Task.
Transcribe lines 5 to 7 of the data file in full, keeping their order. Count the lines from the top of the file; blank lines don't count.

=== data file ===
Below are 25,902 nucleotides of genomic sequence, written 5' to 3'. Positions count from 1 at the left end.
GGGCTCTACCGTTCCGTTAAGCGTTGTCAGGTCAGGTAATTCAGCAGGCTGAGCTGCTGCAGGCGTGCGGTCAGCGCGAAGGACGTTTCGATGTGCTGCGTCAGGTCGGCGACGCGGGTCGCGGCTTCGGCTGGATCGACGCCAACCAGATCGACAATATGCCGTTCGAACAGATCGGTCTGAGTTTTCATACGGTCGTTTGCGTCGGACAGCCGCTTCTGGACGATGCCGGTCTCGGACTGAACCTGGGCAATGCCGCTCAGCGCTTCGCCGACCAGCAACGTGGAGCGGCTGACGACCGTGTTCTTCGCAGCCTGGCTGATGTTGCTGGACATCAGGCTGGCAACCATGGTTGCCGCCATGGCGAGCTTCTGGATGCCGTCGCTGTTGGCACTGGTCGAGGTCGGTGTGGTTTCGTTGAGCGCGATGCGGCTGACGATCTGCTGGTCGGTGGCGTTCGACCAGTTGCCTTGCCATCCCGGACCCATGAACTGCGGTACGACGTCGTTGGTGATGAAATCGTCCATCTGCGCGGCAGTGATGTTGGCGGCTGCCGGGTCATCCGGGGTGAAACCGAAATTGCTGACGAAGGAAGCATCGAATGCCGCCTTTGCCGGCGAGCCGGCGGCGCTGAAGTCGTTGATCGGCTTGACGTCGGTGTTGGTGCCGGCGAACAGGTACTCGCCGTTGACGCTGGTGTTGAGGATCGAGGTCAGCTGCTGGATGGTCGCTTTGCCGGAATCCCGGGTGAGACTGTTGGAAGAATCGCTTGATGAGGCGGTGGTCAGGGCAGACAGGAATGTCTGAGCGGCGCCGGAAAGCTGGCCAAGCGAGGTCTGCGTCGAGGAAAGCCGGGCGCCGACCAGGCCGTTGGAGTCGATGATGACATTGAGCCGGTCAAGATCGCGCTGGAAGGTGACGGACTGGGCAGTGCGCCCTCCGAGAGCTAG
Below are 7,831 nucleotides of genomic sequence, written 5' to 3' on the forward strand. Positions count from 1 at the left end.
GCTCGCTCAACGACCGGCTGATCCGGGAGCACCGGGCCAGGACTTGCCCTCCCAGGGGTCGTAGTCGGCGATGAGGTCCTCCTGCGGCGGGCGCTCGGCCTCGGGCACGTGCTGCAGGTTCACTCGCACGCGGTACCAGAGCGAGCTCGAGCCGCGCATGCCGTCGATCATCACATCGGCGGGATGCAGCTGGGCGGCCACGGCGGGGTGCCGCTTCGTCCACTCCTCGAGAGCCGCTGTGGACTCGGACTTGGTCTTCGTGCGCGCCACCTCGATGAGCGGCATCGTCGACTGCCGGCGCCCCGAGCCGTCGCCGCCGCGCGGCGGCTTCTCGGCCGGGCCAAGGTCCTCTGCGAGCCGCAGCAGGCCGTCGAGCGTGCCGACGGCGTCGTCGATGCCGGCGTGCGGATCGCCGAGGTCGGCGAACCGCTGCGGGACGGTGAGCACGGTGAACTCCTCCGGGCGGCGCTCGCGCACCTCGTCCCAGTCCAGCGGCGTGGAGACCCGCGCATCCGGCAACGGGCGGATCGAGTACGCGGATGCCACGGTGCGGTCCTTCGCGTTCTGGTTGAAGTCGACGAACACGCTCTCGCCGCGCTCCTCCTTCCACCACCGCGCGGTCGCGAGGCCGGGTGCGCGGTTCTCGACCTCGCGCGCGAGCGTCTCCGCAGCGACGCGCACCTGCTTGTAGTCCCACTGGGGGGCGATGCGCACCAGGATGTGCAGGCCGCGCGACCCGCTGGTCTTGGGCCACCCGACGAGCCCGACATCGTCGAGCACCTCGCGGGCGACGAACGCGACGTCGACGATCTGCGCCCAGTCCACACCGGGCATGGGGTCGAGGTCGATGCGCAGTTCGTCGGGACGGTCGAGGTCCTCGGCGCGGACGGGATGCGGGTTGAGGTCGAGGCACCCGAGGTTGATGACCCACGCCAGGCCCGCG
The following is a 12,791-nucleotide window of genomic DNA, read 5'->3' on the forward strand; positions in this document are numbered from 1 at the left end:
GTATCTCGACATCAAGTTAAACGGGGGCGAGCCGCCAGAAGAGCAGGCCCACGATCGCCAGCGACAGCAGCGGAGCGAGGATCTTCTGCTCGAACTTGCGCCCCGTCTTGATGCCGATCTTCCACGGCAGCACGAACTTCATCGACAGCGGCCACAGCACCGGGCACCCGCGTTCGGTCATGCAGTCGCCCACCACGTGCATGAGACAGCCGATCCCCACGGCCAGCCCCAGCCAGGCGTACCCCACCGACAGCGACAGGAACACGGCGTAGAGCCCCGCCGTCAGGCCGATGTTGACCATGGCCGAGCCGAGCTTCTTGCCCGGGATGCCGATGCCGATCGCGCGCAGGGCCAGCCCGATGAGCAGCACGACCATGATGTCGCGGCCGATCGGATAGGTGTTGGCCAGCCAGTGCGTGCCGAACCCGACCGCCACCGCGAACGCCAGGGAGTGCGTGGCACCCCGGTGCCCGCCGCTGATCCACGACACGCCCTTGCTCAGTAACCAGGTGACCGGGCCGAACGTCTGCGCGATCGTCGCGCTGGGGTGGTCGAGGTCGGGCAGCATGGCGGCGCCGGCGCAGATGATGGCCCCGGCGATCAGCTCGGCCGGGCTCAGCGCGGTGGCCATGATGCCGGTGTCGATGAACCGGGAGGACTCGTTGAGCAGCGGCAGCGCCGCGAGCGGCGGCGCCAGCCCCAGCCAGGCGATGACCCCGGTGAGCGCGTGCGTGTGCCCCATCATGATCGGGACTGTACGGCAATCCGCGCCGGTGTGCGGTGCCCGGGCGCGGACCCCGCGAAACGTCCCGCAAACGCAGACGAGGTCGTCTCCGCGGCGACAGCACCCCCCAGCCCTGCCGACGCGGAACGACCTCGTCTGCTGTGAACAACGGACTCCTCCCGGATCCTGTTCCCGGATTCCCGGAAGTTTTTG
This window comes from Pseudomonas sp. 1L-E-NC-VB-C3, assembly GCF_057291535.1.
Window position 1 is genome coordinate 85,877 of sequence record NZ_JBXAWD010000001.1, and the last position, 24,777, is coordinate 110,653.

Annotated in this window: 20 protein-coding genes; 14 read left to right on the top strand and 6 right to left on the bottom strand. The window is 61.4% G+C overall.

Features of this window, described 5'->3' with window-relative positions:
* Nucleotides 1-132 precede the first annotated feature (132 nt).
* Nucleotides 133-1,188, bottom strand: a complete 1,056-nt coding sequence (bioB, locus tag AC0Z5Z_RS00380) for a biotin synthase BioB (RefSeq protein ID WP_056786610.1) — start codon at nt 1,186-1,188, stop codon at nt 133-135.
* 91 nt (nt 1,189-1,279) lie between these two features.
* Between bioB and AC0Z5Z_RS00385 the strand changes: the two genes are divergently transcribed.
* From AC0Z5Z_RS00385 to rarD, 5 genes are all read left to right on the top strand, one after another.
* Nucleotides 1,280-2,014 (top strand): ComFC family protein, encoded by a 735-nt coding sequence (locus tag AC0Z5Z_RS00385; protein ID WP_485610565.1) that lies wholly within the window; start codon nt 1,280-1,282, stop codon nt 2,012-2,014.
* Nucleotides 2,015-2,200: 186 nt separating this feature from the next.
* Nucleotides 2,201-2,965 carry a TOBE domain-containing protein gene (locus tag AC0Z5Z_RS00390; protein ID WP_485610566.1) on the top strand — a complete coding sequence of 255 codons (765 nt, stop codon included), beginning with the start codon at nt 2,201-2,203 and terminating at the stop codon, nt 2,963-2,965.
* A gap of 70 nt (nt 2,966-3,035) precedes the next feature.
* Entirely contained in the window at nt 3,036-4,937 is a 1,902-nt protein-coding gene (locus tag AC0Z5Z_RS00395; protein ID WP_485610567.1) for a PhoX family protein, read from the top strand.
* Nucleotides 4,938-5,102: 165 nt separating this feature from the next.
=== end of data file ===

The following is a 12,791-nucleotide window of genomic DNA, read 5'->3' on the forward strand; positions in this document are numbered from 1 at the left end:
GTATCTCGACATCAAGTTAAACGGGGGCGAGCCGCCAGAAGAGCAGGCCCACGATCGCCAGCGACAGCAGCGGAGCGAGGATCTTCTGCTCGAACTTGCGCCCCGTCTTGATGCCGATCTTCCACGGCAGCACGAACTTCATCGACAGCGGCCACAGCACCGGGCACCCGCGTTCGGTCATGCAGTCGCCCACCACGTGCATGAGACAGCCGATCCCCACGGCCAGCCCCAGCCAGGCGTACCCCACCGACAGCGACAGGAACACGGCGTAGAGCCCCGCCGTCAGGCCGATGTTGACCATGGCCGAGCCGAGCTTCTTGCCCGGGATGCCGATGCCGATCGCGCGCAGGGCCAGCCCGATGAGCAGCACGACCATGATGTCGCGGCCGATCGGATAGGTGTTGGCCAGCCAGTGCGTGCCGAACCCGACCGCCACCGCGAACGCCAGGGAGTGCGTGGCACCCCGGTGCCCGCCGCTGATCCACGACACGCCCTTGCTCAGTAACCAGGTGACCGGGCCGAACGTCTGCGCGATCGTCGCGCTGGGGTGGTCGAGGTCGGGCAGCATGGCGGCGCCGGCGCAGATGATGGCCCCGGCGATCAGCTCGGCCGGGCTCAGCGCGGTGGCCATGATGCCGGTGTCGATGAACCGGGAGGACTCGTTGAGCAGCGGCAGCGCCGCGAGCGGCGGCGCCAGCCCCAGCCAGGCGATGACCCCGGTGAGCGCGTGCGTGTGCCCCATCATGATCGGGACTGTACGGCAATCCGCGCCGGTGTGCGGTGCCCGGGCGCGGACCCCGCGAAACGTCCCGCAAACGCAGACGAGGTCGTCTCCGCGGCGACAGCACCCCCCAGCCCTGCCGACGCGGAACGACCTCGTCTGCTGTGAACAACGGACTCCTCCCGGATCCTGTTCCCGGATTCCCGGAAGTTTTTG
This window comes from Pseudomonas sp. 1L-E-NC-VB-C3, assembly GCF_057291535.1.